ALA Reading List Award for History, Short List
A thrilling tale of high-altitude death and survival set on the snowy summits of Mount Everest, from the bestselling author of The Terror
It’s 1924 and the race to summit the world’s highest mountain has been brought to a terrified pause by the shocking disappearance of George Mallory and Sandy Irvine high on the shoulder of Mt
Download The Abominable by Dan Simmons free eBook pdf mobi epub mp3 fb2 CD txt doc kindle Ibook iOS:
Download The Abominable by Dan Simmons eBook Free:
The Abominable by Dan Simmons.pdf (USD-0.00)The Abominable by Dan Simmons.epub (USD-0.00)The Abominable by Dan Simmons.doc (USD-0.00)The Abominable by Dan Simmons.txt (USD-0.00)The Abominable by Dan Simmons.mobi (USD-0.00)
when i first saw this cover, with its snowy wilderness, i thought “oh, it is a sequel to The Terror – how wonderful!!” but it is not. wrong part of town altogether. The Terror takes place in the northwest passage where a handful of stranded seamen have to contend with the harsh polar environment, scurvy, and also some supernatural forces. this one takes place on mt everest, where a handful of climbers have to contend with the harsh mountain conditions, frostbite, and also some… well, it is more
with The Terror, i found the “real” horrors much more interesting than the supernatural forces. and this one is no different. remind me again why people climb mountains?? mountains do not like being climbed. they especially do not like being climbed in 1926, when the available mountain-climbing technology was so rudimentary that no one had actually made it to the summit before. our heroes, in fact, are among the forefront of mountaineering tech with their fancy bottled air and their 12 point crampons. do you know the benefits of 12-point crampons over the lesser 10-point crampons?? don’t worry – if you read this book, you will know everything about crampons. everything. if you are interested in very technical, highly detailed books about mountain climbing, this is probably an awesome read for you. dan simmons packs this book with so much detail, you will practically be able to climb everest yourself after this. but don’t. don’t climb everest. it sounds horrible.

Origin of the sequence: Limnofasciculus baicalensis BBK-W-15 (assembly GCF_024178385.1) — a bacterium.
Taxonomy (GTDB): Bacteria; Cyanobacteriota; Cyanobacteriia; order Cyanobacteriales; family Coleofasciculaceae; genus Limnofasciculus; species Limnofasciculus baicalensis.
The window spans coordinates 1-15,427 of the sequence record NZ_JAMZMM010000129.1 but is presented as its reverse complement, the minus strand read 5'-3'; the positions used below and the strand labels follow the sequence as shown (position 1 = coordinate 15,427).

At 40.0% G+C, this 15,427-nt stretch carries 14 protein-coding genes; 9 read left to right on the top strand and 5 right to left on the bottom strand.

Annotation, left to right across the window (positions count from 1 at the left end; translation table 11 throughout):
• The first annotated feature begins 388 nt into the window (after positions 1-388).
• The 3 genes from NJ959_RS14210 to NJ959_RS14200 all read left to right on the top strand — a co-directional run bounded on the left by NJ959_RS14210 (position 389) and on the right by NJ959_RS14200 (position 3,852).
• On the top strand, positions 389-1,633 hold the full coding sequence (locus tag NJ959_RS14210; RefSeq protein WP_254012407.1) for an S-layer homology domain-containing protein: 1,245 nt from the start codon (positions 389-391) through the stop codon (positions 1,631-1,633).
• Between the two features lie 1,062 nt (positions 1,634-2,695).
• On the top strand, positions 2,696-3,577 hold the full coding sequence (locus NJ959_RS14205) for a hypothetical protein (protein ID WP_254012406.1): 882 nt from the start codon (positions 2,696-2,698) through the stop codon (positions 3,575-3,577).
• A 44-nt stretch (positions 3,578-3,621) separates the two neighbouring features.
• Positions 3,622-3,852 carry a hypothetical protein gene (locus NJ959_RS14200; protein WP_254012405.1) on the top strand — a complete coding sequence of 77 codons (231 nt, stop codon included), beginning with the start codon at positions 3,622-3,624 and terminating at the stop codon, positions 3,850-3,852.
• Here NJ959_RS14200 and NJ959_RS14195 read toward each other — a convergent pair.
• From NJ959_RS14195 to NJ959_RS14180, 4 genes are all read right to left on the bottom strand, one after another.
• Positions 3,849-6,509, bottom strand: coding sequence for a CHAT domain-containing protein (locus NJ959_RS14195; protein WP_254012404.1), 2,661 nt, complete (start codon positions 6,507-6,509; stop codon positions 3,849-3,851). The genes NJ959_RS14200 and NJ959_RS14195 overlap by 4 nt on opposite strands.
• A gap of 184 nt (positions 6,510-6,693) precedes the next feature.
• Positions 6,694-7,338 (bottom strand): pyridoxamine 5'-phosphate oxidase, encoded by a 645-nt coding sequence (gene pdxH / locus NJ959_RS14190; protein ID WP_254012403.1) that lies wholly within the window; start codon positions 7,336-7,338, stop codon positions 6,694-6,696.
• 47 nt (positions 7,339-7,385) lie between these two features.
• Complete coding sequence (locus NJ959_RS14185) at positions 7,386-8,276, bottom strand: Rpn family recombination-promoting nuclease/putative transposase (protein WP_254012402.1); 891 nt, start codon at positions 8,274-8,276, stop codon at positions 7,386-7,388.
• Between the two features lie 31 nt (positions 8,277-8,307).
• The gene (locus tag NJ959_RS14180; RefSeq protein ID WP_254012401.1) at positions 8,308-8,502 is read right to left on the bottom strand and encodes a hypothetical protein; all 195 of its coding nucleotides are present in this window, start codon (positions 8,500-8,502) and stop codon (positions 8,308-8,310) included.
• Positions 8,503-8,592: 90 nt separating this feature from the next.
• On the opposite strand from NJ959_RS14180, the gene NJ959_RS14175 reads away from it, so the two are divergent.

and also do not skip the introduction, because it is not an introduction at all. i frequently skip them to read after the book itself, because a lot of times, i find that they give too much away, and i enjoy reading the book less than if i had gone in blind. but this introduction is a story about how dan simmons came to have this book in his hands, and introduces the whole found manuscript device that sets up the entire narrative.
and it’s fun – there are enough real-world people populating the book to give the conceit veracity, but i do think one needs to tread carefully – the whole reveal at the end has, to my knowledge and my “really?” googling skills, no factual basis. which i guess in the world of this book means that it worked, but it also seems like overkill.
but this is a very slow read. a very slow read. almost as slow as actually climbing everest. it isn’t uninteresting at all, but it’s just a lot of very dense prose, and if you have a lot of other things going on with little time to read, this might not be the best book for you right now. and i have to confess, i have had this ARC sitting in my house since the summer, and i haven’t picked it up because i was concerned about its length affecting my goodreads reading challenge. which is a stupid way to choose a book, but it was a legitimate fear, because after the amount of time it took me to read it and still live my life, i found myself 5 books behind. oh noes!
but i will rally, don’t worry.
this book taught me what the tibetan “sky burial” ritual was all about, in a much more gruesome way than what wikipedia describes. but don’t read the article – it’s probably better to be surprised in the book. and by “surprised,” i mean “horrified.” which is culturally insensitive, i know, but i can own that. (it is way worse than the wiki)
but it also had humor. for someone with my personal reading experiments, this is very funny, indeed:
“…sometimes the yeti raided the village of Chobuk, but never the Rongbuk Monastary itself, drinking the blood of yaks, killing men with one swipe of their clawed paw-hands, and…carrying off the Chobuk women.”
“What would the monsters want with human women?” asked Jean-Claude in a small, almost childlike voice.
The other three of us had to chuckle, and J.C. blushed a bright crimson.
and it describes the cruel beauty of everest and view-from-everest very well, but for me, it is a purely abstract beauty, since i have no context for that kind of majestic landscape. but it’s there, if you are the kind of reader drawn to those kinds of descriptions. and if you like mountaineering minutiae. also, nazis.
overall, it is a good book, but it was probably the wrong time for me to read it, with all the distractions i was enduring. it deserves an unhurried read, not one that comes in dribs and drabs of reading time. i am a much bigger fan of The Terror, but this one is definitely worth checking out.